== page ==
Sarasota is a beautiful place to live. We have the most gorgeous beaches in the country, the climate is perfect 365 days a year and if you were so inclined, the restaurants would have you outgrowing that teeny weeny bikini in no time at all. Most of the people who live here are affluent and highly educated. Most.
There are still pockets of the Suncoast that can’t afford to enjoy all the things the area has to offer, and it’s in those pockets where the digital divide still exists. A recent study by the Pew Research Center found that of the households in the North Port-Sarasota-Bradenton area that make less than $20K a year, 50.7% of them are without broadband internet access. In households making more than $20K a year, broadband access jumps to 81.4%.
So, what’s being done to bridge the digital divide in this part of the Sunshine State, where more and more of the high school curriculum takes place online? At least on the hardware side, some Florida high schools offer classes where students rebuild donated computers to give to students who don’t have them. Other organizations like the Gulf Coast Community Foundation are rallying resources from area businesses to contribute to the state’s digital needs.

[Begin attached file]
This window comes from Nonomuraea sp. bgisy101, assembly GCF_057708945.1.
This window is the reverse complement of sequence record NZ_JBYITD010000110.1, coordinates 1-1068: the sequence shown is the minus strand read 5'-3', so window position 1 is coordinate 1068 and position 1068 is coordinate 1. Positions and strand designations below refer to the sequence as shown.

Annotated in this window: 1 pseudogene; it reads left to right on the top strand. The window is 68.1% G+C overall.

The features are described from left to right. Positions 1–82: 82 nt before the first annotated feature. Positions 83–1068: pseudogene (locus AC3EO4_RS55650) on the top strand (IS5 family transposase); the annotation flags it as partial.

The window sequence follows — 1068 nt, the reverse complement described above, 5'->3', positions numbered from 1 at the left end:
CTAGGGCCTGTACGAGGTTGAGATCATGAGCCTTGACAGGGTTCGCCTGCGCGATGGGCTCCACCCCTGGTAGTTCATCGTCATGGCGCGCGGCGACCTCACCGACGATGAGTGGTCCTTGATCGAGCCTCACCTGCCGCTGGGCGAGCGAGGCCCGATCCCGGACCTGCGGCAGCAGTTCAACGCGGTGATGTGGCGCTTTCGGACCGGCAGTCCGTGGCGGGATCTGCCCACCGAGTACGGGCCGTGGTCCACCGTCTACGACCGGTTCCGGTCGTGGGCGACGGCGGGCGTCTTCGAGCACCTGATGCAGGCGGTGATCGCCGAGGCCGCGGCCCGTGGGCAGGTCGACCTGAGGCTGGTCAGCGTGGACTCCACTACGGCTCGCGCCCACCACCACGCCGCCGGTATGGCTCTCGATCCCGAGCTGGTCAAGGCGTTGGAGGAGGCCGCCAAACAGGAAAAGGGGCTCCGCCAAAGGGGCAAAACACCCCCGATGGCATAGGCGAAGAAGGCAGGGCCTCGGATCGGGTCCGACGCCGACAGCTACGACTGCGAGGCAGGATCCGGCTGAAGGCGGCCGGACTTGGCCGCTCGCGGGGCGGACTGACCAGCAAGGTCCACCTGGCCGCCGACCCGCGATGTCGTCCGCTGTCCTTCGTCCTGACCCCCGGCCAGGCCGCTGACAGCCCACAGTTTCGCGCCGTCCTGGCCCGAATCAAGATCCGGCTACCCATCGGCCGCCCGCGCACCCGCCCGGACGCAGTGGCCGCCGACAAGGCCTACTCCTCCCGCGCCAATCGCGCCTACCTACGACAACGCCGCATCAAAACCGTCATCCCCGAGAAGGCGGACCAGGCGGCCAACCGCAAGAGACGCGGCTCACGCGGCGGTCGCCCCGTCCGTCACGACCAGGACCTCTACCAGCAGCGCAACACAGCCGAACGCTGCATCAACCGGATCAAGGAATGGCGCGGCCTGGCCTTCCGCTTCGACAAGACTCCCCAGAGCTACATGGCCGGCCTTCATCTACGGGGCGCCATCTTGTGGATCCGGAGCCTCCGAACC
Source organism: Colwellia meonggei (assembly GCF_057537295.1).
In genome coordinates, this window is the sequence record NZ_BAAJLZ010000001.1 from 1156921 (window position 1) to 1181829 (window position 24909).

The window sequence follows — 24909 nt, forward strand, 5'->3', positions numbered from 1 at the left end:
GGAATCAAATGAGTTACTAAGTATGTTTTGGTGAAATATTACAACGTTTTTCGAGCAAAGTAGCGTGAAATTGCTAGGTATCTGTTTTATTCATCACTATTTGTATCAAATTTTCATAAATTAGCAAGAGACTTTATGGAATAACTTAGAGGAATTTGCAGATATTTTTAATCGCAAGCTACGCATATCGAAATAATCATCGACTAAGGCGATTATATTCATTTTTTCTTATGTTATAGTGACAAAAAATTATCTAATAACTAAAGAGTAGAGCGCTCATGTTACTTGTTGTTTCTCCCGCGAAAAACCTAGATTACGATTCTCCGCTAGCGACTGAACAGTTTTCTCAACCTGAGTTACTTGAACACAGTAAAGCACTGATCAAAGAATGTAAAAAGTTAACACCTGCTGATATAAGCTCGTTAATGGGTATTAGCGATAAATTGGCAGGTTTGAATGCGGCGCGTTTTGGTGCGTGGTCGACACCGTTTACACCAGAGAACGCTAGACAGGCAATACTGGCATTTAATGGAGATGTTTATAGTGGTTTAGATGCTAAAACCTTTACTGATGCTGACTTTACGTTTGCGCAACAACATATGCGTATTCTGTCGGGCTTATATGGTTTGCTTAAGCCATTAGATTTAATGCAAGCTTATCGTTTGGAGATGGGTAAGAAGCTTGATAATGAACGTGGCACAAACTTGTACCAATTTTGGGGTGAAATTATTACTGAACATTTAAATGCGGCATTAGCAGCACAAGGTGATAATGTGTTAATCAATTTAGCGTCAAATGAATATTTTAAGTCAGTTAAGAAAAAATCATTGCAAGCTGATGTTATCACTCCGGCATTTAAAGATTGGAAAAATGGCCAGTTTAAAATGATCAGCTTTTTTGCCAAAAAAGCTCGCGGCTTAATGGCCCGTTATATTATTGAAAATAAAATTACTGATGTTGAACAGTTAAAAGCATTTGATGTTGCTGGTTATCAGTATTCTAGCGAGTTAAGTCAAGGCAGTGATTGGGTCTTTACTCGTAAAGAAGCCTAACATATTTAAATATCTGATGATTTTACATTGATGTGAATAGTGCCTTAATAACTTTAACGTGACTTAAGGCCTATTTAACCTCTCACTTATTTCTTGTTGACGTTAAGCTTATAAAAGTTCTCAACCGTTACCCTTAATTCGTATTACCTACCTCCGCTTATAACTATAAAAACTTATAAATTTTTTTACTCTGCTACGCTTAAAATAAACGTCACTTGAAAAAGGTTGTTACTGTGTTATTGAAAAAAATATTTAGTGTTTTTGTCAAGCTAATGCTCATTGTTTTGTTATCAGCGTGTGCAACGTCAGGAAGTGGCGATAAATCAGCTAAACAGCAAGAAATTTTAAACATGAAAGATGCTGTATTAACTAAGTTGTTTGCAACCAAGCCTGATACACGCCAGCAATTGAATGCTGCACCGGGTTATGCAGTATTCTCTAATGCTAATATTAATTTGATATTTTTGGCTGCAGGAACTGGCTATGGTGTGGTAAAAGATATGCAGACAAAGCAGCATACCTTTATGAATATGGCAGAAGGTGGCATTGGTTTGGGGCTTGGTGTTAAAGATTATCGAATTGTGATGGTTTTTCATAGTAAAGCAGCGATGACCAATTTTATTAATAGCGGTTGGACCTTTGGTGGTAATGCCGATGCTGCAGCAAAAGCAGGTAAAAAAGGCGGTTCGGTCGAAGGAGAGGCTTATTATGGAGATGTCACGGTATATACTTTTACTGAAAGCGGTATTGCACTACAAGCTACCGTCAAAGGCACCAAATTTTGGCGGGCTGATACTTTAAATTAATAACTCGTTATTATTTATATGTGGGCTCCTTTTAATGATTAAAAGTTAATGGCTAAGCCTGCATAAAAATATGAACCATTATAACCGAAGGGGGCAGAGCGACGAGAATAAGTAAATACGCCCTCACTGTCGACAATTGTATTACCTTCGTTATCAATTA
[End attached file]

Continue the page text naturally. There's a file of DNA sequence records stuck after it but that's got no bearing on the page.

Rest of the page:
Mandating a bridge over the Digital Divide is one thing; but coming up with community solutions to a community problem is a far better resolution.